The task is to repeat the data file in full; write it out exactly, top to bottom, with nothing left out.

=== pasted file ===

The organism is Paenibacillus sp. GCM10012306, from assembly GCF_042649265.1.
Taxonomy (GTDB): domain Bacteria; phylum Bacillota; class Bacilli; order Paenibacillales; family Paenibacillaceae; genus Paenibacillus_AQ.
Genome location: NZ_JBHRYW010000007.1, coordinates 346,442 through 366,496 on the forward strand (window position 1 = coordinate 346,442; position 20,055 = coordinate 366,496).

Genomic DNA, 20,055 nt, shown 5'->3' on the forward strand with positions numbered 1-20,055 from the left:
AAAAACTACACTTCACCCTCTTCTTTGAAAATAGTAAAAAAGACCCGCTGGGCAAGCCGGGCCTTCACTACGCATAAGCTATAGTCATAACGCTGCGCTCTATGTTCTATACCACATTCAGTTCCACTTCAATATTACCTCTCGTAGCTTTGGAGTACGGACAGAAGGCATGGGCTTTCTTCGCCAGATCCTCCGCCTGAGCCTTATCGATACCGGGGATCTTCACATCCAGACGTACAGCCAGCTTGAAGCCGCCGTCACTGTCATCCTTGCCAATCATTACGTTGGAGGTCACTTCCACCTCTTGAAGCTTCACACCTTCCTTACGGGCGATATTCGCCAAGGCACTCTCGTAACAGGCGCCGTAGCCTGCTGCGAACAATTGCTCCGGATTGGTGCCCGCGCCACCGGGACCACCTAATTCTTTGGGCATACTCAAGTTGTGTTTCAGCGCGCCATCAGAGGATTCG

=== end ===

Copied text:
The organism is Paenibacillus sp. GCM10012306, from assembly GCF_042649265.1.
Taxonomy (GTDB): domain Bacteria; phylum Bacillota; class Bacilli; order Paenibacillales; family Paenibacillaceae; genus Paenibacillus_AQ.
Genome location: NZ_JBHRYW010000007.1, coordinates 346,442 through 366,496 on the forward strand (window position 1 = coordinate 346,442; position 20,055 = coordinate 366,496).

Genomic DNA, 20,055 nt, shown 5'->3' on the forward strand with positions numbered 1-20,055 from the left:
AAAAACTACACTTCACCCTCTTCTTTGAAAATAGTAAAAAAGACCCGCTGGGCAAGCCGGGCCTTCACTACGCATAAGCTATAGTCATAACGCTGCGCTCTATGTTCTATACCACATTCAGTTCCACTTCAATATTACCTCTCGTAGCTTTGGAGTACGGACAGAAGGCATGGGCTTTCTTCGCCAGATCCTCCGCCTGAGCCTTATCGATACCGGGGATCTTCACATCCAGACGTACAGCCAGCTTGAAGCCGCCGTCACTGTCATCCTTGCCAATCATTACGTTGGAGGTCACTTCCACCTCTTGAAGCTTCACACCTTCCTTACGGGCGATATTCGCCAAGGCACTCTCGTAACAGGCGCCGTAGCCTGCTGCGAACAATTGCTCCGGATTGGTGCCCGCGCCACCGGGACCACCTAATTCTTTGGGCATACTCAAGTTGTGTTTCAGCGCGCCATCAGAGGATTCG